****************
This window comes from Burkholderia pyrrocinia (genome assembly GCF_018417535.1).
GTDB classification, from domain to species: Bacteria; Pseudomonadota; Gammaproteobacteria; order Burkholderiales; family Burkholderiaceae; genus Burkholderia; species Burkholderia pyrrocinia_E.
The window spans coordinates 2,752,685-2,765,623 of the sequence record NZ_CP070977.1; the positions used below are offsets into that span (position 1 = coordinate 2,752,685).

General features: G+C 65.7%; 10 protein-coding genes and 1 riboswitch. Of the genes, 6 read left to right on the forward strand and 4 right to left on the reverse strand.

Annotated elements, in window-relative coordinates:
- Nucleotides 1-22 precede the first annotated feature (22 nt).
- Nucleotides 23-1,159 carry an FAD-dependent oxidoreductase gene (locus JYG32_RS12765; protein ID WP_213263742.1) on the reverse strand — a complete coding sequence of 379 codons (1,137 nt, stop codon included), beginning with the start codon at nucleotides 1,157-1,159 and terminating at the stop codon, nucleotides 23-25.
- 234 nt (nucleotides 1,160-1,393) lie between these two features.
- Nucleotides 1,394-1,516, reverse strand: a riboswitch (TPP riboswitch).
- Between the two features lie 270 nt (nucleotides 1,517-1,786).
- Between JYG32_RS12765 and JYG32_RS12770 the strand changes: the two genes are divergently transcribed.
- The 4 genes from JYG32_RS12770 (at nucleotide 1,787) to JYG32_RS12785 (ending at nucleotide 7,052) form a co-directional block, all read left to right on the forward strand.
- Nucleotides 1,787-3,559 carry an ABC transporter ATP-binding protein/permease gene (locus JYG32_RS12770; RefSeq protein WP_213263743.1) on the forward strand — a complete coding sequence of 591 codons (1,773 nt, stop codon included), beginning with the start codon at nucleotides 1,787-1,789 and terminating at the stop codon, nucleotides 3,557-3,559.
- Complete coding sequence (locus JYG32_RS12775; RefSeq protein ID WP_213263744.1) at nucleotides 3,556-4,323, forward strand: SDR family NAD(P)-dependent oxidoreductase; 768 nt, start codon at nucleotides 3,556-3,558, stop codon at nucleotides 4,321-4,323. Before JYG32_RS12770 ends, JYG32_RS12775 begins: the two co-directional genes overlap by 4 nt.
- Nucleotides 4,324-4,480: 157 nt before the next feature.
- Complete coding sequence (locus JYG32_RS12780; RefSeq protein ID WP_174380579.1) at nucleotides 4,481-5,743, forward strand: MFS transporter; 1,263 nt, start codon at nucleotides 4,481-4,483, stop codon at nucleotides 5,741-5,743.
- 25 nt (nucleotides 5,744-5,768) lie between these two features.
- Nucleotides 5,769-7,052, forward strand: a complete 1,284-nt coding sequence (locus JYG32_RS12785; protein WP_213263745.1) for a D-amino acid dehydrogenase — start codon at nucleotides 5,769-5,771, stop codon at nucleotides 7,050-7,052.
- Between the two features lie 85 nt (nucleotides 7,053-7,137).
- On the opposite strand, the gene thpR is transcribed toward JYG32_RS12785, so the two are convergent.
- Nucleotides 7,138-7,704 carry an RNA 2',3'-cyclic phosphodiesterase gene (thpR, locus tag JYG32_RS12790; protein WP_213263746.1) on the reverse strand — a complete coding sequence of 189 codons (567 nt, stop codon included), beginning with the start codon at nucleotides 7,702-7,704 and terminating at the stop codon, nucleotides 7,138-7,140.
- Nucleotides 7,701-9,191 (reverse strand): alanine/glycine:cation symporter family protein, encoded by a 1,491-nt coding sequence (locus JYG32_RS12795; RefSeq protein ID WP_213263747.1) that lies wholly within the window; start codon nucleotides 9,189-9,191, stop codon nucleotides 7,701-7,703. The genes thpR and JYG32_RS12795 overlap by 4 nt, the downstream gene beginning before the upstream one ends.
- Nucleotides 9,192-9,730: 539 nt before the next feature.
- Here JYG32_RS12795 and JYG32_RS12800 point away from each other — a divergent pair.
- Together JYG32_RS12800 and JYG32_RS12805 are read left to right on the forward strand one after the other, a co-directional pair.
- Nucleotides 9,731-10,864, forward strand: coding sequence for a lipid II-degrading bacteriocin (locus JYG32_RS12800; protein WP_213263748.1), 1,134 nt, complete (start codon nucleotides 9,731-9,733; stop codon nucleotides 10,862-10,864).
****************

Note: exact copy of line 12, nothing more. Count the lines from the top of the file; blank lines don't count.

- The 4 genes from JYG32_RS12770 (at nucleotide 1,787) to JYG32_RS12785 (ending at nucleotide 7,052) form a co-directional block, all read left to right on the forward strand.